In the following excerpt, Mighall studies how the "theme of the ancestral curse was adapted by the Gothic fiction of the nineteenth century" to explore the manifestation of hereditary disease—a new topic in scientific literature of the time—using the device of the haunted house.
Those who have quitted the world, and those who are not arrived at it, are as remote from each other as the utmost stretch of mortal imagination can conceive: What possible obligation, then, can exist between them; what rule or principle can be laid down, that of two non-entities, the one out of existence, and the other not in, and who can never meet in this world, the one should control the other to the end of time?
(Thomas Paine, Rights of Man)
'Oh, Bertram-Haugh! how came you by those lofty walls? Which of my ancestors had begirt me with an impassable barrier in this horrible straight?'
(J. Sheridan Le Fanu, Uncle Silas, 1864)
The previous chapter examined the emergence of an Urban Gothic in the first half of the nineteenth century, showing...
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Psychology And The Gothic
SOURCE: Freud, Sigmund. "The Uncanny." In The Uncanny, by Sigmund Freud, translated by David McLintock, pp. 123-62. New York: Penguin, 2003.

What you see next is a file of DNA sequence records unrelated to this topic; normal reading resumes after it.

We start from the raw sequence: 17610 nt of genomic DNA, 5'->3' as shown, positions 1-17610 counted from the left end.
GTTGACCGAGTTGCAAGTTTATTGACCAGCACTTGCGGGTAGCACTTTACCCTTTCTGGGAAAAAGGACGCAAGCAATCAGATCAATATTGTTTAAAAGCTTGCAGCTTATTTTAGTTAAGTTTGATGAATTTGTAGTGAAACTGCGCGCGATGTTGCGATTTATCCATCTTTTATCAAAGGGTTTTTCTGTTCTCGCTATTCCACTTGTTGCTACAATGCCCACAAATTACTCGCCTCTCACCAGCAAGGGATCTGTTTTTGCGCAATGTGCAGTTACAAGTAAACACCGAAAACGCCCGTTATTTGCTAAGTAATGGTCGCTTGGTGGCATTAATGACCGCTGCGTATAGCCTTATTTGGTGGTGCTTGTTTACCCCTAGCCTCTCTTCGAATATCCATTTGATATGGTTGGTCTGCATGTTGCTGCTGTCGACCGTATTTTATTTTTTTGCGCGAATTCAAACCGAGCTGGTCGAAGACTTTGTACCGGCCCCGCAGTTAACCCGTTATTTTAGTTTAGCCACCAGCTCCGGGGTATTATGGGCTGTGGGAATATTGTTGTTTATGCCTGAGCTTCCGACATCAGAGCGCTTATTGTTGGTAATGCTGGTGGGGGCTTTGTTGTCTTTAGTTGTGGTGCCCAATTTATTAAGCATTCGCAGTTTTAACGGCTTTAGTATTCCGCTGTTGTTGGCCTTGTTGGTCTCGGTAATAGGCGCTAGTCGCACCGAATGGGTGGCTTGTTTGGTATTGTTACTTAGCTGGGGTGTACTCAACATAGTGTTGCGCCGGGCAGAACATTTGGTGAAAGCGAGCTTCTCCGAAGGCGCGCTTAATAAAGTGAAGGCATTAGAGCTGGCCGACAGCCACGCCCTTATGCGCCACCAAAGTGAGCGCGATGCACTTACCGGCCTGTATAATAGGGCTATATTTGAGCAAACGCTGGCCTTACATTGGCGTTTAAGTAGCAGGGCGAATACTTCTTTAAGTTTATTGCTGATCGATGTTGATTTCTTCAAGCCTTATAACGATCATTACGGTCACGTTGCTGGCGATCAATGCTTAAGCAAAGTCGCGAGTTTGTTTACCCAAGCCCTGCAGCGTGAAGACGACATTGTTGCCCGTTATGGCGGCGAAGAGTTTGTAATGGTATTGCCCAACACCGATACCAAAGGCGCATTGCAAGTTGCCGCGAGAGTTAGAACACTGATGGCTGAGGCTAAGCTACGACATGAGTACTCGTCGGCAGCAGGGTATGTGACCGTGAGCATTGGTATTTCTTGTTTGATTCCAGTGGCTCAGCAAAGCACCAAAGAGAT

In the following excerpt from an essay first published in Imago in 1919 as "Das Unheimlich" and considered the quintessential work on the subject of the uncanny, Freud defines the uncanny, provides examples of how it is exemplified in E. T. A. Hoffmann's story "The Sandman," and explains how the uncanny functions within the context of human psychology.
If we now go on to review the persons and things, the impressions, processes and situations that can arouse an especially strong and distinct sense of the uncanny in us, we must clearly choose an appropriate example to start with. E. Jentsch singles out, as an excellent case, 'doubt as to whether an apparently animate object really is alive and, conversely, whether a lifeless object might not perhaps be animate'. In this connection he refers to the impressions made on us by waxwork figures, ingeniously constructed dolls and automata. To these he adds the uncanny effect produced by epileptic fits and the manifestations of insanity, because these arouse in the onlooker vague notions of automatic—mechanical—processes that may lie hidden behind the familiar image of a living person. Now, while not wholly convinced by the author's arguments,...
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SOURCE: Rank, Otto. "The Double as Immortal Self." In Beyond Psychology, by Otto Rank, pp. 62-101. New York: St. Martin's Press, 1958.
In the following excerpt from an essay first published in 1941, Rank outlines the concept of the double as a symbol of the supernatural, or "immortal," self.